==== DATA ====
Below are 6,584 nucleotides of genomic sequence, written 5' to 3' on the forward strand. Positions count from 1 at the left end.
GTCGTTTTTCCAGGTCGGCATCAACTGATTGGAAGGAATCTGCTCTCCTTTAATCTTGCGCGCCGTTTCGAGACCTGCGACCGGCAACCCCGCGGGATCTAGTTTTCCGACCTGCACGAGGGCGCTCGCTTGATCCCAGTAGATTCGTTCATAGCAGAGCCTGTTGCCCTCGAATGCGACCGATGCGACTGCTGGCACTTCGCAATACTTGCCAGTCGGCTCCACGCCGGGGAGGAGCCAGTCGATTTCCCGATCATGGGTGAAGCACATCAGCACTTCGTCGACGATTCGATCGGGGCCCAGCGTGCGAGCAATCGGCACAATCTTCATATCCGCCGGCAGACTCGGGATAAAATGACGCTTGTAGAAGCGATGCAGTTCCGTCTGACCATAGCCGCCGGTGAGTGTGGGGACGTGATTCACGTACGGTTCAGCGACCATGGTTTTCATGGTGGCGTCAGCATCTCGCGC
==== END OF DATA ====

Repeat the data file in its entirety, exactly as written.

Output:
Below are 6,584 nucleotides of genomic sequence, written 5' to 3' on the forward strand. Positions count from 1 at the left end.
GTCGTTTTTCCAGGTCGGCATCAACTGATTGGAAGGAATCTGCTCTCCTTTAATCTTGCGCGCCGTTTCGAGACCTGCGACCGGCAACCCCGCGGGATCTAGTTTTCCGACCTGCACGAGGGCGCTCGCTTGATCCCAGTAGATTCGTTCATAGCAGAGCCTGTTGCCCTCGAATGCGACCGATGCGACTGCTGGCACTTCGCAATACTTGCCAGTCGGCTCCACGCCGGGGAGGAGCCAGTCGATTTCCCGATCATGGGTGAAGCACATCAGCACTTCGTCGACGATTCGATCGGGGCCCAGCGTGCGAGCAATCGGCACAATCTTCATATCCGCCGGCAGACTCGGGATAAAATGACGCTTGTAGAAGCGATGCAGTTCCGTCTGACCATAGCCGCCGGTGAGTGTGGGGACGTGATTCACGTACGGTTCAGCGACCATGGTTTTCATGGTGGCGTCAGCATCTCGCGC